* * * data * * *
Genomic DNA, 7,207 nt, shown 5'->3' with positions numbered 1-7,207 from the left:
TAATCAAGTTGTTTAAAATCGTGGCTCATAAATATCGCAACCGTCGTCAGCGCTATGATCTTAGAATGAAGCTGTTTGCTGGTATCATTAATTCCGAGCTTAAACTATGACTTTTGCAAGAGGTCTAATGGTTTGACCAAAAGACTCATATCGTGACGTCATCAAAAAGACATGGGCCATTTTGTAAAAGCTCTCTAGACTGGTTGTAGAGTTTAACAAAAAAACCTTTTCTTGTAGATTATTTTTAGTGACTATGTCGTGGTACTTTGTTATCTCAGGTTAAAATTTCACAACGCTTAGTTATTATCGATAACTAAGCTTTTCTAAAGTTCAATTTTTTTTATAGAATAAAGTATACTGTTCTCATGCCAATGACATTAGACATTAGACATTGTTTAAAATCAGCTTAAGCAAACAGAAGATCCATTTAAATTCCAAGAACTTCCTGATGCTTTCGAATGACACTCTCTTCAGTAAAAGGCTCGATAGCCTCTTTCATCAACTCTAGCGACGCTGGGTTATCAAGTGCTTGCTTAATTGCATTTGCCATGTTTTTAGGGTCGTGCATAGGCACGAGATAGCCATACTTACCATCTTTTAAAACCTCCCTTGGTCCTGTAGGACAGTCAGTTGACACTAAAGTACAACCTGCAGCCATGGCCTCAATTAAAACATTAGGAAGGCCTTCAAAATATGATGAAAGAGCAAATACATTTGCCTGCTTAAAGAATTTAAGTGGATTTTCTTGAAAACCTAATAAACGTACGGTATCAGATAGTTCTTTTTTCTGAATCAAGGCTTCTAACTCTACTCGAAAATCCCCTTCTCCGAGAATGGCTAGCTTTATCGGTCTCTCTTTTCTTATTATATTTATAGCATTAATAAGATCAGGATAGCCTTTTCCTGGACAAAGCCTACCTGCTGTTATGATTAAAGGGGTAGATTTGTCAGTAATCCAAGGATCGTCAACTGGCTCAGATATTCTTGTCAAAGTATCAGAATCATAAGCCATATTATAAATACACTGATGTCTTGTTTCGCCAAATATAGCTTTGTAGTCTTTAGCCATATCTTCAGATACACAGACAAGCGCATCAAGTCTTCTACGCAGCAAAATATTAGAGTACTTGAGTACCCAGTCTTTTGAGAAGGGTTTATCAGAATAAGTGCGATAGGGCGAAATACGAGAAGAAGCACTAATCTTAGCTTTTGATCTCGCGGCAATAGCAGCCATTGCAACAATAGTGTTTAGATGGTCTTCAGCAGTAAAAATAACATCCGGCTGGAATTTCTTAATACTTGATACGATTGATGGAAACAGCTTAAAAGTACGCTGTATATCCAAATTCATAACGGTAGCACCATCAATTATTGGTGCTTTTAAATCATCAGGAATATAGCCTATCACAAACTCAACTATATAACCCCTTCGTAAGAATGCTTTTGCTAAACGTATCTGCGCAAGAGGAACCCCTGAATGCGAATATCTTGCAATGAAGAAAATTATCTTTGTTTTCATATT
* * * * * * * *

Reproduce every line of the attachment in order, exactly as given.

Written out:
Genomic DNA, 7,207 nt, shown 5'->3' with positions numbered 1-7,207 from the left:
TAATCAAGTTGTTTAAAATCGTGGCTCATAAATATCGCAACCGTCGTCAGCGCTATGATCTTAGAATGAAGCTGTTTGCTGGTATCATTAATTCCGAGCTTAAACTATGACTTTTGCAAGAGGTCTAATGGTTTGACCAAAAGACTCATATCGTGACGTCATCAAAAAGACATGGGCCATTTTGTAAAAGCTCTCTAGACTGGTTGTAGAGTTTAACAAAAAAACCTTTTCTTGTAGATTATTTTTAGTGACTATGTCGTGGTACTTTGTTATCTCAGGTTAAAATTTCACAACGCTTAGTTATTATCGATAACTAAGCTTTTCTAAAGTTCAATTTTTTTTATAGAATAAAGTATACTGTTCTCATGCCAATGACATTAGACATTAGACATTGTTTAAAATCAGCTTAAGCAAACAGAAGATCCATTTAAATTCCAAGAACTTCCTGATGCTTTCGAATGACACTCTCTTCAGTAAAAGGCTCGATAGCCTCTTTCATCAACTCTAGCGACGCTGGGTTATCAAGTGCTTGCTTAATTGCATTTGCCATGTTTTTAGGGTCGTGCATAGGCACGAGATAGCCATACTTACCATCTTTTAAAACCTCCCTTGGTCCTGTAGGACAGTCAGTTGACACTAAAGTACAACCTGCAGCCATGGCCTCAATTAAAACATTAGGAAGGCCTTCAAAATATGATGAAAGAGCAAATACATTTGCCTGCTTAAAGAATTTAAGTGGATTTTCTTGAAAACCTAATAAACGTACGGTATCAGATAGTTCTTTTTTCTGAATCAAGGCTTCTAACTCTACTCGAAAATCCCCTTCTCCGAGAATGGCTAGCTTTATCGGTCTCTCTTTTCTTATTATATTTATAGCATTAATAAGATCAGGATAGCCTTTTCCTGGACAAAGCCTACCTGCTGTTATGATTAAAGGGGTAGATTTGTCAGTAATCCAAGGATCGTCAACTGGCTCAGATATTCTTGTCAAAGTATCAGAATCATAAGCCATATTATAAATACACTGATGTCTTGTTTCGCCAAATATAGCTTTGTAGTCTTTAGCCATATCTTCAGATACACAGACAAGCGCATCAAGTCTTCTACGCAGCAAAATATTAGAGTACTTGAGTACCCAGTCTTTTGAGAAGGGTTTATCAGAATAAGTGCGATAGGGCGAAATACGAGAAGAAGCACTAATCTTAGCTTTTGATCTCGCGGCAATAGCAGCCATTGCAACAATAGTGTTTAGATGGTCTTCAGCAGTAAAAATAACATCCGGCTGGAATTTCTTAATACTTGATACGATTGATGGAAACAGCTTAAAAGTACGCTGTATATCCAAATTCATAACGGTAGCACCATCAATTATTGGTGCTTTTAAATCATCAGGAATATAGCCTATCACAAACTCAACTATATAACCCCTTCGTAAGAATGCTTTTGCTAAACGTATCTGCGCAAGAGGAACCCCTGAATGCGAATATCTTGCAATGAAGAAAATTATCTTTGTTTTCATATT